This deck was printed by Comas from Barcelona, Spain, and published as "Poker Tarot Dali" in the late 1990's. The deck was derived from the Tarot Universal deck, that uses the Spanish suitcolours and has no indices. For the poker deck the French suit colours have been placed in the 4 corners, together with indices, while the Spanish suit colours are still to be seen in the design. 

Dalí's artistic development in painting has gone through various stages. He has tried cubisme, futurism and metaphysical painting before embrasing surrealism in the late 1920's. But in the 1930's he made several trips to Italy to study the techniques of the Italian masters from the 17th and 18th century. Not only did this improve his own technique, but he also adopted a more traditional style and lay-out.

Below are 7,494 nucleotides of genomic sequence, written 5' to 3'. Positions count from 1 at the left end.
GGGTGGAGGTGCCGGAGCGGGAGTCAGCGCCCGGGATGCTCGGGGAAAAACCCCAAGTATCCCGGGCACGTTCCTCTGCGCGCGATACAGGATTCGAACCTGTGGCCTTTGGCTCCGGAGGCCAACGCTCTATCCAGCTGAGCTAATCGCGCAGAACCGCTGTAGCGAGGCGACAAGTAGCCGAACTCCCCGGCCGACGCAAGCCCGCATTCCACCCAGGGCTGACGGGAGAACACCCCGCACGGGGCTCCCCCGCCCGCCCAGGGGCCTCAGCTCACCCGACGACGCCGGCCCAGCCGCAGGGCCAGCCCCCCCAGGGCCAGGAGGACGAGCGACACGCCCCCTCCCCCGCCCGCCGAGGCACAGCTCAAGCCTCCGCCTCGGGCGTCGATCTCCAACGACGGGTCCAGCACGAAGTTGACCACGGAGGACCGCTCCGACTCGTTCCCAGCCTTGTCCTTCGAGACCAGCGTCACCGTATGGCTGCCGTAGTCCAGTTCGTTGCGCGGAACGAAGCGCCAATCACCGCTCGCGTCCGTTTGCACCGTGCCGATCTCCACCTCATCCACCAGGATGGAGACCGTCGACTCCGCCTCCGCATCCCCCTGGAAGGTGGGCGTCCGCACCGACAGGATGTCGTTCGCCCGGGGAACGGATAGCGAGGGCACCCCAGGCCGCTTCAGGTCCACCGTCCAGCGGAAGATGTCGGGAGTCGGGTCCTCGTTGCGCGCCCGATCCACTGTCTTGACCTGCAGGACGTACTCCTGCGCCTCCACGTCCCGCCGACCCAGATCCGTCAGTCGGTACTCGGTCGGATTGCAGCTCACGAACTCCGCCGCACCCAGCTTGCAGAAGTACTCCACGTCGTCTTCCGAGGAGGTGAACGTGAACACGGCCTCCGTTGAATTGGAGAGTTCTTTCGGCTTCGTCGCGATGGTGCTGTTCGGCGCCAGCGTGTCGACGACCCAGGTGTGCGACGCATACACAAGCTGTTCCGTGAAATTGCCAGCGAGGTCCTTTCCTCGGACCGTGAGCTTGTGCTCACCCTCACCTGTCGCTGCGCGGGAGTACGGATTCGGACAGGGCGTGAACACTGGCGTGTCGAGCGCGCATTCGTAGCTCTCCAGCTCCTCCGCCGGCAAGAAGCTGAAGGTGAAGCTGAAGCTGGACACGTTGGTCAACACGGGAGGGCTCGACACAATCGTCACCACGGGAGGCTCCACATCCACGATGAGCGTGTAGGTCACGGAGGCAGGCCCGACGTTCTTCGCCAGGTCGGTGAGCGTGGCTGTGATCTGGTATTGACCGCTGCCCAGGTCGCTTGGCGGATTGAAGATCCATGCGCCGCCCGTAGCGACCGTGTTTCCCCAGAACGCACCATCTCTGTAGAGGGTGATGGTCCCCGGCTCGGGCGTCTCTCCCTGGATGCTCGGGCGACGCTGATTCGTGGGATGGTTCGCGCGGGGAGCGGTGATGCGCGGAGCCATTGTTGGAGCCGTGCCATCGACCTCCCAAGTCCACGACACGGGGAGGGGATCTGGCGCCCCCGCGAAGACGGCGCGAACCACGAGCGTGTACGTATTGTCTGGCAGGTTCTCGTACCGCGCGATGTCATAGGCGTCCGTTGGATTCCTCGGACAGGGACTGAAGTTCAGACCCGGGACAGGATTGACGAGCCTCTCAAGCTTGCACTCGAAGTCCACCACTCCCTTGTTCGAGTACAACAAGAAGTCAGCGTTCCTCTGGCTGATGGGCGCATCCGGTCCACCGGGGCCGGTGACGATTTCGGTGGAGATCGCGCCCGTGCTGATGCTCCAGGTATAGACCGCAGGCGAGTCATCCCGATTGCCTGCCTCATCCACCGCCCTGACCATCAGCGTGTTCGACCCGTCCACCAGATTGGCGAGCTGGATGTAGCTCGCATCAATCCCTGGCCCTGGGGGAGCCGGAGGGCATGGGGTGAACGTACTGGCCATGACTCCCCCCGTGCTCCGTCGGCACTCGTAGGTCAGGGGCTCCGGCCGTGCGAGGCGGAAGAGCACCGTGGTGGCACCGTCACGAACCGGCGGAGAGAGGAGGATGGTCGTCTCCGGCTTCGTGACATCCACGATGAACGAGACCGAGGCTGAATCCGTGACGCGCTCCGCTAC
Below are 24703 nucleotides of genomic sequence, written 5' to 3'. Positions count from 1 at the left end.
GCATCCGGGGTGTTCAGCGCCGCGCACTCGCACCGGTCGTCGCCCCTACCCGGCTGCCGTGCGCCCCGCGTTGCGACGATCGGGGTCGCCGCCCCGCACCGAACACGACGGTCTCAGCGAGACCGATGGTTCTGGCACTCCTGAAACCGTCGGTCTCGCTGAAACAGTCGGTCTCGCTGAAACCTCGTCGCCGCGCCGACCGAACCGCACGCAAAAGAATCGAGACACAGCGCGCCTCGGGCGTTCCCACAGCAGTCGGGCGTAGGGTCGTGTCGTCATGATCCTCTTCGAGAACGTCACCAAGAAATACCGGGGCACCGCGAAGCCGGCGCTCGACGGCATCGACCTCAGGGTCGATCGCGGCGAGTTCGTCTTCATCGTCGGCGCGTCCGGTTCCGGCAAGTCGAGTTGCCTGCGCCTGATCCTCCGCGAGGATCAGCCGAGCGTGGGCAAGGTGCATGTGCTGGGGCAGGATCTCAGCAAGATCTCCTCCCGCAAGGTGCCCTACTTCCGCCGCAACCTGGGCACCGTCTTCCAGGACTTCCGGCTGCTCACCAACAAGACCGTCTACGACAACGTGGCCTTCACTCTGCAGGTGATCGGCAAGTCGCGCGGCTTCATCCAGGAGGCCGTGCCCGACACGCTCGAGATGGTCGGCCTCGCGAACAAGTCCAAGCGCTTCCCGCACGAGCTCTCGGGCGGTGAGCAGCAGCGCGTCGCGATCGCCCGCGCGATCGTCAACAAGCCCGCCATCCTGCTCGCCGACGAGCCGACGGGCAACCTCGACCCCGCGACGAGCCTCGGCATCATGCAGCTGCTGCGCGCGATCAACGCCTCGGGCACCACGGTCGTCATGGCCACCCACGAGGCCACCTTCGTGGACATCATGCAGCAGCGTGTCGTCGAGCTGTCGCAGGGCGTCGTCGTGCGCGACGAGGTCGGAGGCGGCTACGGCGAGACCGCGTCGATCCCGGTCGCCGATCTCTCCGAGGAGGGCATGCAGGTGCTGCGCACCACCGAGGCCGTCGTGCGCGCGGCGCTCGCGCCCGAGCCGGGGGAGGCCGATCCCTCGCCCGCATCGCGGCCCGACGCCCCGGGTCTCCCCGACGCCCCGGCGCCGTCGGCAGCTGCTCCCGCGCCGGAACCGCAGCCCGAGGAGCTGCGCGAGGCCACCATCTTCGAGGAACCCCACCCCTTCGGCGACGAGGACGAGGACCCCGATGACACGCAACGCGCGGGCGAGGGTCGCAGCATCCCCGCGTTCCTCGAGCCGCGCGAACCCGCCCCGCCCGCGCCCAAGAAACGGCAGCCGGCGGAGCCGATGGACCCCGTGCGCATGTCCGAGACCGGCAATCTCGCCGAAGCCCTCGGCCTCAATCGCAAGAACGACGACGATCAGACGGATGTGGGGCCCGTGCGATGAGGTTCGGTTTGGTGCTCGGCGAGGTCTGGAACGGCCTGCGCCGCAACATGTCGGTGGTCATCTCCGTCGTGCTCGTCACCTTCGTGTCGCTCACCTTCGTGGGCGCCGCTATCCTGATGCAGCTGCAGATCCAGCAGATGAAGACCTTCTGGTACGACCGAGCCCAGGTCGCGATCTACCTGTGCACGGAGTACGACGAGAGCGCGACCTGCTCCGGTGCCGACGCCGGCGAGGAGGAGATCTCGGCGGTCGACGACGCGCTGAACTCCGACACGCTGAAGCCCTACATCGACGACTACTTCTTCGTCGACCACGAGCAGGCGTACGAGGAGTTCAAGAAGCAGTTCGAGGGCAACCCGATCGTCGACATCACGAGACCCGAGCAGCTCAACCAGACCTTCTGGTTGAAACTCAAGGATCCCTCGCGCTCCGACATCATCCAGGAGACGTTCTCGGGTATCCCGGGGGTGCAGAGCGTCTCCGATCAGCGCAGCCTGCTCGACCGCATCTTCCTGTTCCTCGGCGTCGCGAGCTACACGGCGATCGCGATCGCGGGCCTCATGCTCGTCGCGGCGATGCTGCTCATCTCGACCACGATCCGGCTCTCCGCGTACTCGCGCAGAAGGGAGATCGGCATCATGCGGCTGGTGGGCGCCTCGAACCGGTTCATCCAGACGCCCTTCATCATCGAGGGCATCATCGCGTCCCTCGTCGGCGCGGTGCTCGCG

This and his political views (at that time he was a supporter of Franco, the Spanish dictator) lead to his expel from the surrealist group by André Breton.













CLICK THE ACES..............................SEE THE NUMBERCARDS

Salvador Dalí was known for his excentricity. A few examples to illustrate this:
In 1936 he arrived at the opening of the surrealist exhibition in London in a  diving suit.
While in the US he sent his wife Gala to a party in a hat shaped like a bleeding baby.

Dadaism is often seen as a prelude to surrealism. The absurdity of the Dadaists seems to have been easily incorporated by Dali into his excentricity.  

The Magician and The Empress from the Tarot deck serve as jokers in this deck.




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